I have high-dimensional space (around 20 features) and I want to calculate similarity based on the angle of observation, not the magnitude. I have a nice function that can compute euclidean distance fast, so I wanted to use it instead of some worse performant function to compute cosine similarities. But as there's direct relationship between euclidean distance and cosine similarity as explained enter link description here here I think I'm fine as long as I normalise each observations to have length 1. So I did.

But since it is high-dimensional space I feel I could benefit from using PCA. Before PCA, scaling features is advisable as they have ranges and, therefore, variances. But after scaling features I don't have the observations of length 1 anymore, so euclidean distance is not "equivalent" to cosine similarity anymore.

My understanding is that since performing PCA and choosing n principal components changes our features space I should normalise observations in the new feature space and not the old one, because I am calculating similarities on the new feature space. But it still feels like kind of a chicken-or-egg situation.

Am I right about normalising observations in new feature space obtained from PCA? Or should we normalise the observations before PCA? If so, why?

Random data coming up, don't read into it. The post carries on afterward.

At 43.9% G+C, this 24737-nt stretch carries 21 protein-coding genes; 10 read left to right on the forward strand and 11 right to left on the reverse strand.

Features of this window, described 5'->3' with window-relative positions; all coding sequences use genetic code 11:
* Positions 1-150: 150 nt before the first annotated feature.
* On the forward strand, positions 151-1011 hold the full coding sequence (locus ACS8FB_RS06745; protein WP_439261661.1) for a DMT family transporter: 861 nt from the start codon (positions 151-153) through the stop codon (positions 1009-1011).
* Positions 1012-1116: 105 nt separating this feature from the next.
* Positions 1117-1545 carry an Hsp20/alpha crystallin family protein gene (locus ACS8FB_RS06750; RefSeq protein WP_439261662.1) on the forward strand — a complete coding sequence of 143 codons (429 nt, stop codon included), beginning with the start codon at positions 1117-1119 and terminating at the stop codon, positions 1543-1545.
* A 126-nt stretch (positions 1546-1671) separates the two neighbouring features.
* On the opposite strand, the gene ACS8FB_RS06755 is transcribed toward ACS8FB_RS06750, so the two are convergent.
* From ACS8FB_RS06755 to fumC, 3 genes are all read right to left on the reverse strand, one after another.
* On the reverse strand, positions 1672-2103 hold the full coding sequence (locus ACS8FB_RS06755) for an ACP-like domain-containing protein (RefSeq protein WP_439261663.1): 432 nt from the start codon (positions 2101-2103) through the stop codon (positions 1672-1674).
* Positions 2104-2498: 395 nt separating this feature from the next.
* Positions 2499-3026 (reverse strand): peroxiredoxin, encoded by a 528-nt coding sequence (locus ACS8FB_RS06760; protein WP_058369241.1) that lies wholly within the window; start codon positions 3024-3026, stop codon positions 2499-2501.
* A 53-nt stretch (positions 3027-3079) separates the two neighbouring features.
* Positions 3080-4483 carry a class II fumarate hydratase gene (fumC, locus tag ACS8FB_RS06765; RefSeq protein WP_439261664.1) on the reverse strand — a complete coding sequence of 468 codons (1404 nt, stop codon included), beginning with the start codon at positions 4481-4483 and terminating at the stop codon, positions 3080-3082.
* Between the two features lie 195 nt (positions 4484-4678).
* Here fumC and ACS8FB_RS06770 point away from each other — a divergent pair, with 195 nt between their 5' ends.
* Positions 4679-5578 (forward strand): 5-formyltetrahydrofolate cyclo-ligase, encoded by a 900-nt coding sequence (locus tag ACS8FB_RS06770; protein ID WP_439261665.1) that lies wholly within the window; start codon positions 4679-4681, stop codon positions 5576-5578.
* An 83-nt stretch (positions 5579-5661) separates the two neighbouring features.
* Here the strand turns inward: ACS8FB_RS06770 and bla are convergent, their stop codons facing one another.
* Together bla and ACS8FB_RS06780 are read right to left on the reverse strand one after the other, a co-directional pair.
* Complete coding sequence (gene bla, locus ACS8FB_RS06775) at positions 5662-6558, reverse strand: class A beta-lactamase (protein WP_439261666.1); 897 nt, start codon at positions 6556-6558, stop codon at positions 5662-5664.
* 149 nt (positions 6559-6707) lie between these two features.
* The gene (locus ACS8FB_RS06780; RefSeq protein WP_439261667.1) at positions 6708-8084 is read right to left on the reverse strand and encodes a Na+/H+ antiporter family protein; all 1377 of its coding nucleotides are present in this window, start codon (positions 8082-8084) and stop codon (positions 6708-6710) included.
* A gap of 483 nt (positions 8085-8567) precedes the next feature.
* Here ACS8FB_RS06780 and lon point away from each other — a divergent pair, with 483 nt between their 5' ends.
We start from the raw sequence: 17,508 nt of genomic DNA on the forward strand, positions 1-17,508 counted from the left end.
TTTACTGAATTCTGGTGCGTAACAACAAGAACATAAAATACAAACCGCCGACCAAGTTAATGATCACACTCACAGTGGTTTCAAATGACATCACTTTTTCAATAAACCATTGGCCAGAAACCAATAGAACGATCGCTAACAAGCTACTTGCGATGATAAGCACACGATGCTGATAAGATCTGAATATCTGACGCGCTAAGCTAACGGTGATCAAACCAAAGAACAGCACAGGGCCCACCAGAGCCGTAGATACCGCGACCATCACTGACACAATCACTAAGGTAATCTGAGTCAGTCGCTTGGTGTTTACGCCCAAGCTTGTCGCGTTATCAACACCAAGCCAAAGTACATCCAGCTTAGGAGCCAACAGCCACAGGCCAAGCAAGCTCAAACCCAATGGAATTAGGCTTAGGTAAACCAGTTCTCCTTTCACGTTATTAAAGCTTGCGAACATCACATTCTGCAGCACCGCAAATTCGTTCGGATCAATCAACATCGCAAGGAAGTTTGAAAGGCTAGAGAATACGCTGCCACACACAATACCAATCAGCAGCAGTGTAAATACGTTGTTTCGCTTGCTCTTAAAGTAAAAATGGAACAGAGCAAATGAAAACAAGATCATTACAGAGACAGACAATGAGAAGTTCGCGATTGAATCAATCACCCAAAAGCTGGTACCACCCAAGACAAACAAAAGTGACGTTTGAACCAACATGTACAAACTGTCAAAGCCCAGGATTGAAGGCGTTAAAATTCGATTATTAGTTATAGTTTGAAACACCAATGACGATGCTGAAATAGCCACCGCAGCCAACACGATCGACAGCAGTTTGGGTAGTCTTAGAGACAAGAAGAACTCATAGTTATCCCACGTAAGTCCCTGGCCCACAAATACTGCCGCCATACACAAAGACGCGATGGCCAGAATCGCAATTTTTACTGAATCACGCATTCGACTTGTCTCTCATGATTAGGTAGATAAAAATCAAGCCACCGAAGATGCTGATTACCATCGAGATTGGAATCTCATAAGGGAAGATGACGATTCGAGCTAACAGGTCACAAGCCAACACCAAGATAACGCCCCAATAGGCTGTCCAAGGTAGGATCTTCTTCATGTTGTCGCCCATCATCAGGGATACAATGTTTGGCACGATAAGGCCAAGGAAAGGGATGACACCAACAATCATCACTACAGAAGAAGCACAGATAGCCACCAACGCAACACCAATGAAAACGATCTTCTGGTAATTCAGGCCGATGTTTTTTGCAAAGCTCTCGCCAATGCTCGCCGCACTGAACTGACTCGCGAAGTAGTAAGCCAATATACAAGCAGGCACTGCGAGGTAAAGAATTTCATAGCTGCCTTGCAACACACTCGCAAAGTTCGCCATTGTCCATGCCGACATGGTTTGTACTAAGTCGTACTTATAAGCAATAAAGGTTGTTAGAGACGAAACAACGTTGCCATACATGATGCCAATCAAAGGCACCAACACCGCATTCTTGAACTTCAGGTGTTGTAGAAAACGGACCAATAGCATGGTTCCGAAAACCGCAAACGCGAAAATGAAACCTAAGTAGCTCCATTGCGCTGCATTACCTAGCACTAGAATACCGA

1 Answer 1


In short, you are right, you should renormalise the observations in the new feature space (after PCA) before calculating cosine similarity.

I assume based on the link you sent you are using (1)


to calculate cosine similarity instead of (2)

$$cos(\theta)=\frac{x \cdot x'}{|x||x'|}$$.

Note that (1) only works when $|x|=|x'|=1$ in the space you are actually calculating it in - i.e. in the PCA transformed space. So you require that $|x|=|x'|=1$ after applying PCA. Otherwise you aren't actually calculating the cosine similarity at all. If you are using (2) then you don't actually need to renormalise at all and your issues go away. If you normalised in the observation space (before PCA) then you would find that after PCA transform and selecting n components, all your transformed observations would have length less than 1. Therefore (1) won't work.

Finally as side note, the cosine similarity computed on the raw observations should be approximately equivalent to the cosine similarity computed after PCA transform*. They will be exactly equivalent if you keep all the principal components as this is just rotating your axes in euclidean space.

*assuming that the original observations are have zero mean in all dimensions.


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